The worthless MBA purchase index rose 4.4% in the last week, measured how and against what base we do not know because they won’t tell us. The weekly swings have become WILD with 20% and even 30% moves in their “index” in just one week. Is that truly possible? NO. And this week we get a 10.7% jump in the Refinance portion of the index. Riiiiight. Again, totally worthless information you cannot compare this to anything in the past nor do you have any clue as to the overall level of activity, the complete opposite of transparent, yet places like Bloomberg and the rest of the media do not call BS on it, instead they go with the pump:
Low rates are giving a boost to mortgage demand. MBA's purchase index rose 4.4 percent in the Jan. 15 week while the refinance index jumped 10.7 percent. Thirty-year mortgages are averaging 5.00 percent, down 13 basis points in the week. These results are a badly needed positive for the housing outlook which has been clouded by recent data: a plunge in pending home sales and yesterday's dip in the home builders index. Housing starts will be posted today at 8:30 a.m. ET.

Whatever MBA... Please go away soon, can’t wait for you to be weeded out and sent into the dustbin of history where you will be found lying among the same pages that talk about Enron.

Housing starts, a number that is at least mostly real, continues to disappoint. The consensus was 579,000, and the actual number of new starts came in at 557,000, while the prior was 574,000. Keep in mind that at the peak we were talking 1.6 million! Despite the miss, Econopray tries to spin the positive:

Starts and permits are showing divergent movement in the latest housing starts report with starts down and permits pointing to growth. Housing starts in December fell back 4.0 percent after rebounding 10.7 percent in November. December's annualized pace of 0.557 million units fell short of the consensus projection for 0.579 million units and was up 0.2 percent on a year-ago basis. The December dip was led by a 6.9 percent drop in single-family starts, following a 4.0 percent rise in November. Meanwhile the multifamily component advanced 12.2 percent after a 69.8 percent surge the month before.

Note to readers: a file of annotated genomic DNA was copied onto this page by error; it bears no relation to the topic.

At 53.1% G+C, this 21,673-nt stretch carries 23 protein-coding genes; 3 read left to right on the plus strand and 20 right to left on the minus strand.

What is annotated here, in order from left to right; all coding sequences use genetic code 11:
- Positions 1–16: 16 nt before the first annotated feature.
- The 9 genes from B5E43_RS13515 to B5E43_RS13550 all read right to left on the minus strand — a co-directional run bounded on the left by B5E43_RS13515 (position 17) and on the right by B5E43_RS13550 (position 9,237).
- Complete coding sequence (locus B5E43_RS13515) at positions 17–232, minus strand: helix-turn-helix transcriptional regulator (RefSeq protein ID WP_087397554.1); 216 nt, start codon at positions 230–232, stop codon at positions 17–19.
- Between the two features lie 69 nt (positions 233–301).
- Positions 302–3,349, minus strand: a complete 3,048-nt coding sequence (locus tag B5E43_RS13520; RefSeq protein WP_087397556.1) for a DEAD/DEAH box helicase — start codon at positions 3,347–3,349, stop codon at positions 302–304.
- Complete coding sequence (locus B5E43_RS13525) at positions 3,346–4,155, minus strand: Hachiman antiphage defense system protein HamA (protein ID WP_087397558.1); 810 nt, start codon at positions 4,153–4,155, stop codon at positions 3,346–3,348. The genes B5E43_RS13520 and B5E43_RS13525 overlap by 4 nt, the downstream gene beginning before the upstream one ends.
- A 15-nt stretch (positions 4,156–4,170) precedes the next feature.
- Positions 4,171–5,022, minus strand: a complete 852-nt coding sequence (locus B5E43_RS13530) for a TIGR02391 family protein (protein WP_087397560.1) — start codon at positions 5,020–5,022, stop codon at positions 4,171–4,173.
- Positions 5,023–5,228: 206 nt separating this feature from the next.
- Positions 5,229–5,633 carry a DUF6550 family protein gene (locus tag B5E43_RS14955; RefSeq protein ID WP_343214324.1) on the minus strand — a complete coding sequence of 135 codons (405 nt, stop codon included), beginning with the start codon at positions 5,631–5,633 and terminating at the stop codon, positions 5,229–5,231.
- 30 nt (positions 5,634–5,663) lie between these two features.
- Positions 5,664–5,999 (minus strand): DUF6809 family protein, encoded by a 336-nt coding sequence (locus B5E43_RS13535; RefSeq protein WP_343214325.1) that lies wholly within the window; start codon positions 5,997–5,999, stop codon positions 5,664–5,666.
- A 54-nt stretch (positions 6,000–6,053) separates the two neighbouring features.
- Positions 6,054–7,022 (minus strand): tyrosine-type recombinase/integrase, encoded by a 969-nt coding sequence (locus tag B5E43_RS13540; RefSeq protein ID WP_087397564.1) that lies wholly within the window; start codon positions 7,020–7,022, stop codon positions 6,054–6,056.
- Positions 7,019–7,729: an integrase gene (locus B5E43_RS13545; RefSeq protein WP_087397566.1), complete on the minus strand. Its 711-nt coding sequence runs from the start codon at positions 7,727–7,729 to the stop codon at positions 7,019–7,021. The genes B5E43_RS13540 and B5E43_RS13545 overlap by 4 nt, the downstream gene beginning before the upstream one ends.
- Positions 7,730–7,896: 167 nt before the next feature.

Despite weakness in starts in the latest month, homebuilders are a little optimistic based on permits. Housing permits continued last month's rebound rising 10.9 percent in December after a 6.9 percent comeback the month before. The December pace of 0.653 million units annualized was up 15.8 percent on a year-ago basis. Both single-family and multifamily permits were up monthly in December.

Today's report is mixed and basically points to the volatility of starts during winter months but also to moderate improvement in coming months. Housing is still in slow recovery. On the news, there was little reaction in the markets. Of course, markets have other news to digest-the loss of the supermajority by Democrats in the U.S. Senate in yesterday's loss of a Massachusetts' senate seat and also the impact of Bank of America's losses announced yesterday.